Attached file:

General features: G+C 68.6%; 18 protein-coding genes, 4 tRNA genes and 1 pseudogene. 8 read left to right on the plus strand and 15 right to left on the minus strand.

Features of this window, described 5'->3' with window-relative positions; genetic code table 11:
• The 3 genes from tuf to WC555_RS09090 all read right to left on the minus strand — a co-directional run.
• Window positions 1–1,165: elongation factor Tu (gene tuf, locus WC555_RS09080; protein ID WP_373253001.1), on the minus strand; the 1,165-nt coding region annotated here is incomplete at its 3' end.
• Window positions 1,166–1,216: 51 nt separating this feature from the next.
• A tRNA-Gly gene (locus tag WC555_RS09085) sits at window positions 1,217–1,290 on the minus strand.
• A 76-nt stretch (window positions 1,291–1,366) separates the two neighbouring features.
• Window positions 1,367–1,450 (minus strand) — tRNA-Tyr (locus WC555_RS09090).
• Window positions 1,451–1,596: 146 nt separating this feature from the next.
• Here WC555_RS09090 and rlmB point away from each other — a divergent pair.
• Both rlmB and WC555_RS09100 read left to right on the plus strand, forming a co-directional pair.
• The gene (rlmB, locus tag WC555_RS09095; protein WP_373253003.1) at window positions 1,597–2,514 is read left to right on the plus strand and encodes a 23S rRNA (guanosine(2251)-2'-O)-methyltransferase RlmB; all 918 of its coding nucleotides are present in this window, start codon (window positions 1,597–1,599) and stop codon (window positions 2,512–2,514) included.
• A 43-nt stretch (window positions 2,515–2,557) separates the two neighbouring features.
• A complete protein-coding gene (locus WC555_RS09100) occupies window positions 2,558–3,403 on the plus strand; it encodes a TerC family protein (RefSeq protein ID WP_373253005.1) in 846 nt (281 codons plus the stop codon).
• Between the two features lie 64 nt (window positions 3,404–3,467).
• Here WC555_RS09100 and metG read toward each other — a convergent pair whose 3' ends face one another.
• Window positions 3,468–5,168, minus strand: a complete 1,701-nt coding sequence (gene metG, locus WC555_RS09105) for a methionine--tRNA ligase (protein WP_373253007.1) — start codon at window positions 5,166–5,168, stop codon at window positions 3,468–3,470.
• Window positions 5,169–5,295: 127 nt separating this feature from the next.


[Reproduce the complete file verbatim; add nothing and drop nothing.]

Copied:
General features: G+C 68.6%; 18 protein-coding genes, 4 tRNA genes and 1 pseudogene. 8 read left to right on the plus strand and 15 right to left on the minus strand.

Features of this window, described 5'->3' with window-relative positions; genetic code table 11:
• The 3 genes from tuf to WC555_RS09090 all read right to left on the minus strand — a co-directional run.
• Window positions 1–1,165: elongation factor Tu (gene tuf, locus WC555_RS09080; protein ID WP_373253001.1), on the minus strand; the 1,165-nt coding region annotated here is incomplete at its 3' end.
• Window positions 1,166–1,216: 51 nt separating this feature from the next.
• A tRNA-Gly gene (locus tag WC555_RS09085) sits at window positions 1,217–1,290 on the minus strand.
• A 76-nt stretch (window positions 1,291–1,366) separates the two neighbouring features.
• Window positions 1,367–1,450 (minus strand) — tRNA-Tyr (locus WC555_RS09090).
• Window positions 1,451–1,596: 146 nt separating this feature from the next.
• Here WC555_RS09090 and rlmB point away from each other — a divergent pair.
• Both rlmB and WC555_RS09100 read left to right on the plus strand, forming a co-directional pair.
• The gene (rlmB, locus tag WC555_RS09095; protein WP_373253003.1) at window positions 1,597–2,514 is read left to right on the plus strand and encodes a 23S rRNA (guanosine(2251)-2'-O)-methyltransferase RlmB; all 918 of its coding nucleotides are present in this window, start codon (window positions 1,597–1,599) and stop codon (window positions 2,512–2,514) included.
• A 43-nt stretch (window positions 2,515–2,557) separates the two neighbouring features.
• A complete protein-coding gene (locus WC555_RS09100) occupies window positions 2,558–3,403 on the plus strand; it encodes a TerC family protein (RefSeq protein ID WP_373253005.1) in 846 nt (281 codons plus the stop codon).
• Between the two features lie 64 nt (window positions 3,404–3,467).
• Here WC555_RS09100 and metG read toward each other — a convergent pair whose 3' ends face one another.
• Window positions 3,468–5,168, minus strand: a complete 1,701-nt coding sequence (gene metG, locus WC555_RS09105) for a methionine--tRNA ligase (protein WP_373253007.1) — start codon at window positions 5,166–5,168, stop codon at window positions 3,468–3,470.
• Window positions 5,169–5,295: 127 nt separating this feature from the next.